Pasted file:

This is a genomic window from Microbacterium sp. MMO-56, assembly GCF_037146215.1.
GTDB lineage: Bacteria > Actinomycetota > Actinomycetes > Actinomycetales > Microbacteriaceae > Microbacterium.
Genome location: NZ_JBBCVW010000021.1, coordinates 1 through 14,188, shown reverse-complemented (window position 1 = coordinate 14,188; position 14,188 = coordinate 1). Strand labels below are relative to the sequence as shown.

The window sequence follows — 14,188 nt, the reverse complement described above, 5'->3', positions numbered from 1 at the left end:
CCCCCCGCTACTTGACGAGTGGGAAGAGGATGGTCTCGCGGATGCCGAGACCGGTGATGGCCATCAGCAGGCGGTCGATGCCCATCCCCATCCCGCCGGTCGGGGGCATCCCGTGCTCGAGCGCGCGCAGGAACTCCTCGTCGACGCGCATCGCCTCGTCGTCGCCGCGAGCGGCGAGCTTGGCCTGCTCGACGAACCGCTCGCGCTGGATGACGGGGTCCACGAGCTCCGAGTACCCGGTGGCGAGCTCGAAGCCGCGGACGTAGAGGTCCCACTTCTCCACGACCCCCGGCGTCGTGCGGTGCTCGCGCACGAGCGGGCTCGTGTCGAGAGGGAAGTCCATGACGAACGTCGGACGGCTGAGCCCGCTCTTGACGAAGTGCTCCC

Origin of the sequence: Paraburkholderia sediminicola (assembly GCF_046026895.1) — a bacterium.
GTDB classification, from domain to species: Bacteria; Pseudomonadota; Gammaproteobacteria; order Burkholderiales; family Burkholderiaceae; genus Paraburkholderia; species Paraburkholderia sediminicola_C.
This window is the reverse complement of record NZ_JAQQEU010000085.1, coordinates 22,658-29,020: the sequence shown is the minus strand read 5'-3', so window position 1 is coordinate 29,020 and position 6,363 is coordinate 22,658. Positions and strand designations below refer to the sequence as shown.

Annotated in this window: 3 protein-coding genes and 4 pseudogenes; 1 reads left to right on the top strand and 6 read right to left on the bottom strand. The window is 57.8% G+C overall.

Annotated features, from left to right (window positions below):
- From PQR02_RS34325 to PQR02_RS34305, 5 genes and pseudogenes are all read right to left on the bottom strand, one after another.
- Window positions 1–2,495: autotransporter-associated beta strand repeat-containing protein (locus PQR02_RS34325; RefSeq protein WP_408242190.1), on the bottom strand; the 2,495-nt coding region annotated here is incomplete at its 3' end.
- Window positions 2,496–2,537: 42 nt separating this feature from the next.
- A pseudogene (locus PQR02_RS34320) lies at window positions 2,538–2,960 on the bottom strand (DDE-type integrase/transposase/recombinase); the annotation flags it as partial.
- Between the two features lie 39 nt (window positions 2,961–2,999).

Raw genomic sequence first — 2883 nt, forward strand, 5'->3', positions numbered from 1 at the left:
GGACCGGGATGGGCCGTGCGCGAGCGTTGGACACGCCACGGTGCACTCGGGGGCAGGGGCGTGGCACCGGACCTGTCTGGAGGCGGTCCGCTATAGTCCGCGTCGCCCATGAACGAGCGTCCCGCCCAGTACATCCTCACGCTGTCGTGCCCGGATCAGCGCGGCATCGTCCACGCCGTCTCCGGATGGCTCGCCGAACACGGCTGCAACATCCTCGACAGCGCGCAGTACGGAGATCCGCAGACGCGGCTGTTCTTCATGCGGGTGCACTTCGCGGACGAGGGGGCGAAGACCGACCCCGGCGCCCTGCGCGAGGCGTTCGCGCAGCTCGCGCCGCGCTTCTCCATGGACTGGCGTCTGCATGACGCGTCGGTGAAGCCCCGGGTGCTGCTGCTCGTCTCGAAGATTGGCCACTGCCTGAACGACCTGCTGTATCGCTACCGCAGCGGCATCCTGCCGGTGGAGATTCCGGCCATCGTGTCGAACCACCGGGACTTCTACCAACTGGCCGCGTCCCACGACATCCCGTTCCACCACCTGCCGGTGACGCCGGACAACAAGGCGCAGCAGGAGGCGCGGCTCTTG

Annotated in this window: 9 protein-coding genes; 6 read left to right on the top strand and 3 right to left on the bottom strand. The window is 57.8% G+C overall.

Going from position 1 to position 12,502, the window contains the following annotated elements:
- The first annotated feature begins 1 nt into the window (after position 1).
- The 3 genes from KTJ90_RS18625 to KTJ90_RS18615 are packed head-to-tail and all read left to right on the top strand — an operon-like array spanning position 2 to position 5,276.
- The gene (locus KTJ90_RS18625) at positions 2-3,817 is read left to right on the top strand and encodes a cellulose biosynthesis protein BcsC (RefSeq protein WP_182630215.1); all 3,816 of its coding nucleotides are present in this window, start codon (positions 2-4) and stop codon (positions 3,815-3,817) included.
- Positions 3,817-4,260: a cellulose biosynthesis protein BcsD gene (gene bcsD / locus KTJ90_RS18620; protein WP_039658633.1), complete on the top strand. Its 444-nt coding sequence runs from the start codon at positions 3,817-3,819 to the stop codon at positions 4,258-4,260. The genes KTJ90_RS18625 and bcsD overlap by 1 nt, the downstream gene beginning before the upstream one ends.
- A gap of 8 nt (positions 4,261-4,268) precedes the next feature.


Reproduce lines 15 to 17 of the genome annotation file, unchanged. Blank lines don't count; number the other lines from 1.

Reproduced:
- Between the two features lie 39 nt (window positions 2,961–2,999).

Raw genomic sequence first — 2883 nt, forward strand, 5'->3', positions numbered from 1 at the left:
GGACCGGGATGGGCCGTGCGCGAGCGTTGGACACGCCACGGTGCACTCGGGGGCAGGGGCGTGGCACCGGACCTGTCTGGAGGCGGTCCGCTATAGTCCGCGTCGCCCATGAACGAGCGTCCCGCCCAGTACATCCTCACGCTGTCGTGCCCGGATCAGCGCGGCATCGTCCACGCCGTCTCCGGATGGCTCGCCGAACACGGCTGCAACATCCTCGACAGCGCGCAGTACGGAGATCCGCAGACGCGGCTGTTCTTCATGCGGGTGCACTTCGCGGACGAGGGGGCGAAGACCGACCCCGGCGCCCTGCGCGAGGCGTTCGCGCAGCTCGCGCCGCGCTTCTCCATGGACTGGCGTCTGCATGACGCGTCGGTGAAGCCCCGGGTGCTGCTGCTCGTCTCGAAGATTGGCCACTGCCTGAACGACCTGCTGTATCGCTACCGCAGCGGCATCCTGCCGGTGGAGATTCCGGCCATCGTGTCGAACCACCGGGACTTCTACCAACTGGCCGCGTCCCACGACATCCCGTTCCACCACCTGCCGGTGACGCCGGACAACAAGGCGCAGCAGGAGGCGCGGCTCTTG